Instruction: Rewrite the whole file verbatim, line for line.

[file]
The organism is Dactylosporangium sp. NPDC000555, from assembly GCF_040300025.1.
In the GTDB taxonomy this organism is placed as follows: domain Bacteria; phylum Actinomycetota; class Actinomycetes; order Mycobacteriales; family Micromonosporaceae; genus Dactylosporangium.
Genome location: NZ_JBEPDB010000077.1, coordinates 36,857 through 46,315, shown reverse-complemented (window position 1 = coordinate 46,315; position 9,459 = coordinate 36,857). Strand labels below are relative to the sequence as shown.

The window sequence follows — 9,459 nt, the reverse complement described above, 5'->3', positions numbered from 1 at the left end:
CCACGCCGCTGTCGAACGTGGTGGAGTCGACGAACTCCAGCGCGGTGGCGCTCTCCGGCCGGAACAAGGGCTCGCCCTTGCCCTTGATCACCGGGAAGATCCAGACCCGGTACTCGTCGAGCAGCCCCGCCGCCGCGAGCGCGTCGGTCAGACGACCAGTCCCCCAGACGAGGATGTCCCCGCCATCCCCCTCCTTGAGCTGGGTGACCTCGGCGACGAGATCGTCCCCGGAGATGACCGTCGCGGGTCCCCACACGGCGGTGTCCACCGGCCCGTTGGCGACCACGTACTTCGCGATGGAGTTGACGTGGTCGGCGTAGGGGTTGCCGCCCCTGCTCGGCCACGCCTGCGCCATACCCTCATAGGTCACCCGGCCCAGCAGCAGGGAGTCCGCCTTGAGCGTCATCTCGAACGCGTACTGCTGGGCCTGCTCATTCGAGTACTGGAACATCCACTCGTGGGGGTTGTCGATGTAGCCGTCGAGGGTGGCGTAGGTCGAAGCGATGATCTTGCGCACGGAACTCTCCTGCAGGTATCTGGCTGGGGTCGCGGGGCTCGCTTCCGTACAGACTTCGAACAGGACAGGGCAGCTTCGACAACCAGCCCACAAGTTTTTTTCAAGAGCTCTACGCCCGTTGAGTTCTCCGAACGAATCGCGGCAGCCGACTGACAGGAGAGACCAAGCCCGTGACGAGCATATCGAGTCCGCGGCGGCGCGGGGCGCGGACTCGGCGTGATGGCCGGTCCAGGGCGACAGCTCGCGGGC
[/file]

The organism is Dactylosporangium sp. NPDC000555, from assembly GCF_040300025.1.
In the GTDB taxonomy this organism is placed as follows: domain Bacteria; phylum Actinomycetota; class Actinomycetes; order Mycobacteriales; family Micromonosporaceae; genus Dactylosporangium.
Genome location: NZ_JBEPDB010000077.1, coordinates 36,857 through 46,315, shown reverse-complemented (window position 1 = coordinate 46,315; position 9,459 = coordinate 36,857). Strand labels below are relative to the sequence as shown.

The window sequence follows — 9,459 nt, the reverse complement described above, 5'->3', positions numbered from 1 at the left end:
CCACGCCGCTGTCGAACGTGGTGGAGTCGACGAACTCCAGCGCGGTGGCGCTCTCCGGCCGGAACAAGGGCTCGCCCTTGCCCTTGATCACCGGGAAGATCCAGACCCGGTACTCGTCGAGCAGCCCCGCCGCCGCGAGCGCGTCGGTCAGACGACCAGTCCCCCAGACGAGGATGTCCCCGCCATCCCCCTCCTTGAGCTGGGTGACCTCGGCGACGAGATCGTCCCCGGAGATGACCGTCGCGGGTCCCCACACGGCGGTGTCCACCGGCCCGTTGGCGACCACGTACTTCGCGATGGAGTTGACGTGGTCGGCGTAGGGGTTGCCGCCCCTGCTCGGCCACGCCTGCGCCATACCCTCATAGGTCACCCGGCCCAGCAGCAGGGAGTCCGCCTTGAGCGTCATCTCGAACGCGTACTGCTGGGCCTGCTCATTCGAGTACTGGAACATCCACTCGTGGGGGTTGTCGATGTAGCCGTCGAGGGTGGCGTAGGTCGAAGCGATGATCTTGCGCACGGAACTCTCCTGCAGGTATCTGGCTGGGGTCGCGGGGCTCGCTTCCGTACAGACTTCGAACAGGACAGGGCAGCTTCGACAACCAGCCCACAAGTTTTTTTCAAGAGCTCTACGCCCGTTGAGTTCTCCGAACGAATCGCGGCAGCCGACTGACAGGAGAGACCAAGCCCGTGACGAGCATATCGAGTCCGCGGCGGCGCGGGGCGCGGACTCGGCGTGATGGCCGGTCCAGGGCGACAGCTCGCGGGC